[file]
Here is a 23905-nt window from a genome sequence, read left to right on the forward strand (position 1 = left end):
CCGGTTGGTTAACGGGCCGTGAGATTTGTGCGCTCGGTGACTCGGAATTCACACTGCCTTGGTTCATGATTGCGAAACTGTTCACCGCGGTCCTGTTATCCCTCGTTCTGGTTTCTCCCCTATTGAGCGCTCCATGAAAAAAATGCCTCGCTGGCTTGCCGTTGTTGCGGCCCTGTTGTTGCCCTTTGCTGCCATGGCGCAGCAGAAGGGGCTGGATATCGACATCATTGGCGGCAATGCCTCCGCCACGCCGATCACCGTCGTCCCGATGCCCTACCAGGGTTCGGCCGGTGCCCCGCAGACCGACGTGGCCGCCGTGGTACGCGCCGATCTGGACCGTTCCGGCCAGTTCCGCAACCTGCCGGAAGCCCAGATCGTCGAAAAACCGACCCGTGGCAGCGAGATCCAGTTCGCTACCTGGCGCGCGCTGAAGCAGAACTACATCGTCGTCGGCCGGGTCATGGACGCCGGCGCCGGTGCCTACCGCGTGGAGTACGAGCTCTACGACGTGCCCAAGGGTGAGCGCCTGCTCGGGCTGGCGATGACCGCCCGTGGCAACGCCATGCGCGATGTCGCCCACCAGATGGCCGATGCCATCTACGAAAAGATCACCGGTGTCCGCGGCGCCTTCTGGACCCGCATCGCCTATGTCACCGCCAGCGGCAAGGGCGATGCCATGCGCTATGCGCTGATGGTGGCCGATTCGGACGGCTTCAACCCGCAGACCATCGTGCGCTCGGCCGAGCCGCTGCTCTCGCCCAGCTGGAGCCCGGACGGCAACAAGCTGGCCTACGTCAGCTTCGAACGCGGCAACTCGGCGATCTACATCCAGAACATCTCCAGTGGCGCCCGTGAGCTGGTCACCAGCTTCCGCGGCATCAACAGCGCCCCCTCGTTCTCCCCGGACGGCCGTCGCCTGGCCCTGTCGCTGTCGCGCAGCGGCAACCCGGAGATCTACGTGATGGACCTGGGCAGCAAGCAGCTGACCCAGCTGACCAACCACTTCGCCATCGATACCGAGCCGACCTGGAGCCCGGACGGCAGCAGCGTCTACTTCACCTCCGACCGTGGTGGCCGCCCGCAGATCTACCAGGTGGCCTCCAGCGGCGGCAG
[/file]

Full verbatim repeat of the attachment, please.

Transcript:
Here is a 23905-nt window from a genome sequence, read left to right on the forward strand (position 1 = left end):
CCGGTTGGTTAACGGGCCGTGAGATTTGTGCGCTCGGTGACTCGGAATTCACACTGCCTTGGTTCATGATTGCGAAACTGTTCACCGCGGTCCTGTTATCCCTCGTTCTGGTTTCTCCCCTATTGAGCGCTCCATGAAAAAAATGCCTCGCTGGCTTGCCGTTGTTGCGGCCCTGTTGTTGCCCTTTGCTGCCATGGCGCAGCAGAAGGGGCTGGATATCGACATCATTGGCGGCAATGCCTCCGCCACGCCGATCACCGTCGTCCCGATGCCCTACCAGGGTTCGGCCGGTGCCCCGCAGACCGACGTGGCCGCCGTGGTACGCGCCGATCTGGACCGTTCCGGCCAGTTCCGCAACCTGCCGGAAGCCCAGATCGTCGAAAAACCGACCCGTGGCAGCGAGATCCAGTTCGCTACCTGGCGCGCGCTGAAGCAGAACTACATCGTCGTCGGCCGGGTCATGGACGCCGGCGCCGGTGCCTACCGCGTGGAGTACGAGCTCTACGACGTGCCCAAGGGTGAGCGCCTGCTCGGGCTGGCGATGACCGCCCGTGGCAACGCCATGCGCGATGTCGCCCACCAGATGGCCGATGCCATCTACGAAAAGATCACCGGTGTCCGCGGCGCCTTCTGGACCCGCATCGCCTATGTCACCGCCAGCGGCAAGGGCGATGCCATGCGCTATGCGCTGATGGTGGCCGATTCGGACGGCTTCAACCCGCAGACCATCGTGCGCTCGGCCGAGCCGCTGCTCTCGCCCAGCTGGAGCCCGGACGGCAACAAGCTGGCCTACGTCAGCTTCGAACGCGGCAACTCGGCGATCTACATCCAGAACATCTCCAGTGGCGCCCGTGAGCTGGTCACCAGCTTCCGCGGCATCAACAGCGCCCCCTCGTTCTCCCCGGACGGCCGTCGCCTGGCCCTGTCGCTGTCGCGCAGCGGCAACCCGGAGATCTACGTGATGGACCTGGGCAGCAAGCAGCTGACCCAGCTGACCAACCACTTCGCCATCGATACCGAGCCGACCTGGAGCCCGGACGGCAGCAGCGTCTACTTCACCTCCGACCGTGGTGGCCGCCCGCAGATCTACCAGGTGGCCTCCAGCGGCGGCAG